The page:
In the middle of the 2008 presidential campaign, vice president Dick Cheney quipped to the National Press Club about his family's relationship to Barack Obama. To support this venture into comedy, the veep said:
"So we had Cheneys on both sides of the family—and we don't even live in West Virginia."
I heard the tape and the laughter...53 years of listening to low-brow humor such as this and it really doesn't even bother me any more.
Mr. Cheney was of age to go to Vietnam, but he somehow got out of it despite absolutely partying his white ass off and flunking out of Yale three times. Vietnam wasn't in his plans at the time, he told us as he prepared nameless and faceless soldiers to travel to his recklessly-conceived war. I believe those soldiers had better things to do, also.
The damned thing about it is that, in keeping with the history of foreign wars, through The Great War and World War II, Korea and Vietnam, the Gulf War and Iraq and Afghanistan, a good many of those soldiers came from West Virginia.
Per capita, Almost Heaven has the highest number of veterans of any state in the nation.
So, as a young man, Vice President Cheney, the hawk's hawk, may had benefited from having some West Virginia blood coursing through his veins. Maybe then he could have been consistent.
Why have there been more Mountaineers stepping up for their nation when they have been needed? Some sociologists say the state's economy is usually bad, or at least challenging. Young men reach the age of 18 with a poor education, facing forever-dwindling job prospects. The military is the only choice.
That could be part of it. In 1940, my father Bill graduated from Mullens High School, deep in the state's southern coalfields. The Great Depression had decimated most possibilities of becoming anything in the economy, so he became a United States Marine.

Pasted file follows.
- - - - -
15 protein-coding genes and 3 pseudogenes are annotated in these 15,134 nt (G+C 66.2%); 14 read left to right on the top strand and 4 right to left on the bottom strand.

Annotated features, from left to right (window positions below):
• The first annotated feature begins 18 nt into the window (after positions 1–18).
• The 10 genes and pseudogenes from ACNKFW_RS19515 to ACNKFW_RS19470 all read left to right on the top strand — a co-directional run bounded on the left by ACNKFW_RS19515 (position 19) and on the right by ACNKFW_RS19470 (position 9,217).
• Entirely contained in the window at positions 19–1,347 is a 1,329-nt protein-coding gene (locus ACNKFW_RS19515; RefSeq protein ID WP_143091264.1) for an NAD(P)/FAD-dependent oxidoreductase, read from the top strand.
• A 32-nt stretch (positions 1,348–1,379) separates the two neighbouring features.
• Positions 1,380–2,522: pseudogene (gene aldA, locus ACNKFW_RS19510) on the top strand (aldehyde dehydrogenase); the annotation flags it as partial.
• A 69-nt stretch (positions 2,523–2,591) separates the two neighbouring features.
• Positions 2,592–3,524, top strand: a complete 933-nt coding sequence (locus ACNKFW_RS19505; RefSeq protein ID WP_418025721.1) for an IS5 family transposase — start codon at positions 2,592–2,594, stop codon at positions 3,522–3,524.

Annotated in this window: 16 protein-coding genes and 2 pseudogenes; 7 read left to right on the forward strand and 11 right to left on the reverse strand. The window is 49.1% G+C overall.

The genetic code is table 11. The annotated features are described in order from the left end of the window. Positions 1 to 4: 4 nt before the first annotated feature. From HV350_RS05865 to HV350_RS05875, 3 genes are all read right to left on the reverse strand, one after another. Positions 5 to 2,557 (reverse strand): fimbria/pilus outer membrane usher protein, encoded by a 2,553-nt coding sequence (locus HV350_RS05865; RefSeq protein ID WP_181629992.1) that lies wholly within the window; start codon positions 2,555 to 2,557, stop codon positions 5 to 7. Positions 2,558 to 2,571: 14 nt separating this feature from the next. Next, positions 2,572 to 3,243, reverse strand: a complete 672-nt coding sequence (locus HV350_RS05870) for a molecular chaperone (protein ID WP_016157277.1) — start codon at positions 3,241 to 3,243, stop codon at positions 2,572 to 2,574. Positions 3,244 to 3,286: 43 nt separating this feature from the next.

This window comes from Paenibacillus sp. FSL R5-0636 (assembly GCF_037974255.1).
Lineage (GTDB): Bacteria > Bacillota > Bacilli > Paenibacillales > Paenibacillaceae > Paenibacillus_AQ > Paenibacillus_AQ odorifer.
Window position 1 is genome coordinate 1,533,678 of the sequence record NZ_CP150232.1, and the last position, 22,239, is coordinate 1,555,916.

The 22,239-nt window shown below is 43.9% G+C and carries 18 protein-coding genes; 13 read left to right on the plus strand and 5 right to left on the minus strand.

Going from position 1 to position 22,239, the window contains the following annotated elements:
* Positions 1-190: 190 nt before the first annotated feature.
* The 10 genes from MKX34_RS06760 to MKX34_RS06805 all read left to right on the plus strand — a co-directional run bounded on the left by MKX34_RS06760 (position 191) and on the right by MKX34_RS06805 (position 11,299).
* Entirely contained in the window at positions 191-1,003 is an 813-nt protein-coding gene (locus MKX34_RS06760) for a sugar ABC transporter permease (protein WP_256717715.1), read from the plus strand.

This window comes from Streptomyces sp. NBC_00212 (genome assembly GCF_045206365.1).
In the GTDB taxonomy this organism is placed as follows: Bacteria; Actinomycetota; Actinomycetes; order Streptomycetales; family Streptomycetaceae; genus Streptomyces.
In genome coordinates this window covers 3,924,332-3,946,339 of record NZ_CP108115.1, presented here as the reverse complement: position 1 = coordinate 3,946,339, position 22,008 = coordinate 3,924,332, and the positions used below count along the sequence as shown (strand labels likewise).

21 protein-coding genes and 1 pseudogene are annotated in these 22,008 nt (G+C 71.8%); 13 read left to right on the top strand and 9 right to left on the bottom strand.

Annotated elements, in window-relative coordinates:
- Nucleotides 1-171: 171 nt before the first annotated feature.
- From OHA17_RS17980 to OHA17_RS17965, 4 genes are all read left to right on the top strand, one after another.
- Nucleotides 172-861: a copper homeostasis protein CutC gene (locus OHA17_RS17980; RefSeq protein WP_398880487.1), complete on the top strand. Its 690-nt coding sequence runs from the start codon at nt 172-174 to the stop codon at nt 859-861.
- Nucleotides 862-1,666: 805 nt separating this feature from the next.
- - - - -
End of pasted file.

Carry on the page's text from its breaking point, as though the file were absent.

Americans everywhere had imperialism breathing down our necks from the East and the West, but Bill didn't just want a desk job.
He was looking to fight.
And, he got what he was looking for.
In November 1942, the Japanese were desperate to win in the South Pacific. Key to that victory was the control of Guadalcanal, a tiny island just large enough to host an essential airbase. Our Marines had wrested the island from the enemy, but the Imperial Army took one final stab at it with everything they had.
That's about the time my dad, a 22-year-old platoon sergeant, led his 18-and 19-year-olds in the assault of the beach. The mission was to be three days in duration: get in, install a weather station, get out.
Thirty-five days later, Dad and his Marines climbed aboard a landing craft heading for their ship. A naval battle had diverted all craft north, leaving the leathernecks to fend for themselves along with a couple thousand Japanese soldiers.
Surprisingly, I had to find out about this via my own research. True Marines don't like to talk about it, the near-misses and the hand-to-hand combat.
Thirty-five days from today is around Jan. 24. Imagine if you were told you had to run and fight for your life until several days before the Super Bowl. Kind of puts CBS' reality show Survivor in perspective, doesn't it?
Two hundred-thousand veterans live in West Virginia. It's safe to say many have a story similar to that of my father. And, many of us want to hear them.
However, they're drowned out by those civilians who have little business telling the American soldier what to do, but do so anyway regardless of the fact that the American soldier will risk it all for duty and honor alone without having to be told.
Talk about the bully pulpit.
Where is my diatribe going?
The week before West Virginia visited Auburn in September, humor like Cheney's incest jokes started early. Now, the Gator Bowl is played in 10 days, in the state of Florida, against Florida State, with many of those in attendance from there, and here they come again.
You certainly had brave soldiers from Florida fighting for your rights to insult my lineage. The First Amendment says no one can stop you. Well, I can't. However, football is a game of numbers and tendencies. So, the numbers don't lie about this tendency: 200,000 veterans out of 1.9 million people make West Virginia—per capita— the most duty bound and honorable state in the union.
Think of that before you bloviate like everyone's favorite Republican.
And, let's have a great Gator Bowl together.